South High Grad to Be Remembered at Celebration of Life in Torrance

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Rafu Staff Report

TORRANCE — A celebration of Lisa Sayaka Nakamaru’s life will be held on Saturday, Oct. 25, at 11 a.m. at South Bay Community Church, 2549 W. 190th St. in Torrance.

Nakamaru, 20, a third-year student at UC Davis and a graduate of South High School in Torrance, drowned while rafting on fast-moving waters in Putah Creek on the afternoon of Oct. 12, according to the campus newspaper, The California Aggie.

Lisa Nakamaru

Lisa Nakamaru

The raft struck an object off a popular campsite near Lake Solano County Park and Monticello Dam. Nakamaru was thrown off and could not be found.

Local agencies, including the Winters Fire Department, Vacaville Fire Rescue Water Team and Yolo County Boat Patrol, conducted a search for Nakamaru. After a group of rafters found her trapped underwater, she was pulled out but could not be resuscitated.

Her family said that she “touched many with her compassionate personality, her luminous smile, and her positive attitude toward life.”

“She was ASB (Associated Student Body) vice president at South High, and when the principal heard of her passing, he spoke about her to the entire student body,” said Nakamaru’s mother, Grace. “We have teachers and classmates traveling from other states to attend her celebration of life.”

She also “loved being an athletic trainer (for the football team), being with the team, being out on the field,” her mother said.

Nakamaru majored in human development at UC Davis and wanted to become a child therapist.

Passionate about sports and outdoor activities, Nakamaru enjoyed competing on the UC Davis Ultimate Frisbee Team, and her spirit of adventure led to a love of snowboarding, hiking and camping. She was also a true-blue Dodgers fan, like her father.

Traveling to every continent was on her “bucket list,” and she checked one off that list this past summer by embarking on a family trip to Africa.

Both Nakamaru’s Facebook page and a memorial Facebook page set up on Oct. 14 have been flooded with tributes from friends and relatives. “I knew she was a good girl, but had no idea how many lives she touched,” her mother said, adding that she was “never judgmental” and “always saw the good” in other people.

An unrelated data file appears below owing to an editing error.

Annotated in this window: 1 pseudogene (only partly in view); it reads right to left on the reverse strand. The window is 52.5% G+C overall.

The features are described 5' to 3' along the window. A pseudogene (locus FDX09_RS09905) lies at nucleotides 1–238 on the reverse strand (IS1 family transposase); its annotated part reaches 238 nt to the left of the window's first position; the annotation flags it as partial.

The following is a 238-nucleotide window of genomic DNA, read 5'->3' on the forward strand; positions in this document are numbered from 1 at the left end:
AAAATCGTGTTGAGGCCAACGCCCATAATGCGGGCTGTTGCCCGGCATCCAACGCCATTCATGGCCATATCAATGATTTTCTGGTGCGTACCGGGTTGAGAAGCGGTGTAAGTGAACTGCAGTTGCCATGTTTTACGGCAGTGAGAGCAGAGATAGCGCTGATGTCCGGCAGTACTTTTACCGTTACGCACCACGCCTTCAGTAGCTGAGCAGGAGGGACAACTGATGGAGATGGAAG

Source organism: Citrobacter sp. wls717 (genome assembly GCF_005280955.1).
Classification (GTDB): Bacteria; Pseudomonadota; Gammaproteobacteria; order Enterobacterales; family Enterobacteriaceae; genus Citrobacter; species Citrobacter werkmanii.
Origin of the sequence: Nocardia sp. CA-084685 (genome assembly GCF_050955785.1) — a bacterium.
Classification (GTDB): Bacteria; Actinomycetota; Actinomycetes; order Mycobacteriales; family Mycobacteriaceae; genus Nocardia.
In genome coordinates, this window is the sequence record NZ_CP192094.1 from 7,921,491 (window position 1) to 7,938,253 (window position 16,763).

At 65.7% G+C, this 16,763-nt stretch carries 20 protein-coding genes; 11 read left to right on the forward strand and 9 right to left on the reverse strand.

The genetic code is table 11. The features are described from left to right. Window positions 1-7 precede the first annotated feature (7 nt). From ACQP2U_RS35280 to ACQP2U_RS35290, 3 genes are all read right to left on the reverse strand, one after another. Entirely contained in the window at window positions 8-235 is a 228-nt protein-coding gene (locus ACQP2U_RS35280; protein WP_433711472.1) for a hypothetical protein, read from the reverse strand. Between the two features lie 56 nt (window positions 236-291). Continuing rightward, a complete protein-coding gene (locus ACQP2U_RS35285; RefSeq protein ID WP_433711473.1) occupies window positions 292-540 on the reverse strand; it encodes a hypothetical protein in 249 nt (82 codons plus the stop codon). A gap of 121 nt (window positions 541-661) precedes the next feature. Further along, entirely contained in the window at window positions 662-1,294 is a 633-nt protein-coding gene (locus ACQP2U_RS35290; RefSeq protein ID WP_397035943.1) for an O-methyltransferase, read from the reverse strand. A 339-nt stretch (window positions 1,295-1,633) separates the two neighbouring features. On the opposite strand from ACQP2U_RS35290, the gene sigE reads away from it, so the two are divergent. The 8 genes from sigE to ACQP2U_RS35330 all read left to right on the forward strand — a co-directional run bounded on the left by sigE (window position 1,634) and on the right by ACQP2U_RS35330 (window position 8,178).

Nakamaru is survived by her parents, Ward and Grace Nakamaru; two older brothers, Calvin and Andrew; grandmother, Lillian Nakamaru; grandfather, Yukoi Tanaka; aunts, uncles, cousins and friends; and her beloved yellow Labrador, Rosie.

In lieu of flowers, the family encourages donations to the LiveLikeLisa Scholarship, which is being established by her alma mater. Donations (with “LiveLikeLisa Scholarship” on the memo line) can be sent to: South High School, Attn: Activities Office, 4801 Pacific Coast Hwy., Torrance, CA 90505.

The scholarship is for “the senior at South High School that most emulates her personality,” Grace Nakamaru explained. “Not the valedictorian or not the best athlete, but the student that lives life to the fullest, gives their 110 percent to achieve their goals, and really wants to make the world a better place through their selflessness and compassion.”

The “In Loving Memory of Lisa Sayaka Nakamaru” Facebook page, where those who knew her can share memories and photos, had more than 1,800 “likes” as of Tuesday.

A celebration of life was chosen over a traditional service because “that’s what Lisa would want … She would want us to stay positive and move on,” Grace Nakamaru said.

Kim Nakamaru Pidancet wrote the following remembrance of her cousin.

“To my sweet baby cousin, my decade twin:

“You were 10 years younger than me, almost to the day, yet you taught me more about living fearlessly, exuberantly, and according to your heart than your cousins and I could have ever taught you.

“I love this photo from your high school graduation because all those leis show just how beloved you are and that turtle reveals your gleeful, goofy side and your love of animals. I was so very proud of you that day.

“But what makes me proudest, and what others may not know, is that the essay you used to apply to UC Davis, your beloved college, started out with the line ‘I have always had the desire to help those who could not help themselves,’ and you go on to tell how, as a newly elected, intimidated ASB member, you broke from tradition and popular opinion and invited a long-tenured, hard-working secretary with whom you had never spoken to the awards luncheon that traditionally the same popular teachers were invited to every year.

“You wrote that you were inspired by the secretary because, like you, she didn’t work hard to earn prestigious awards or garner praise; she worked hard out of her pure desire to serve her school and community; she worked hard when no one else was looking …

“Lisa, that heart of gold, those characteristics of yours, are just a few of the countless reasons you inspire me, and as I’ve learned over the last few days, literally thousands of others too. You are sorely and dearly missed, but your memory and shining legacy will endure in your friends and family, and generations to come. I love you, sweetheart.

“Your oldest cousin, Kim.”

UPDATE: A “Live Like Lisa” celebration of life will be held on Sunday, Nov. 16, at 9 a.m. on the UC Davis campus in MU-II. Nakamaru’s family and friends, as well as UC Davis students, will be in attendance.

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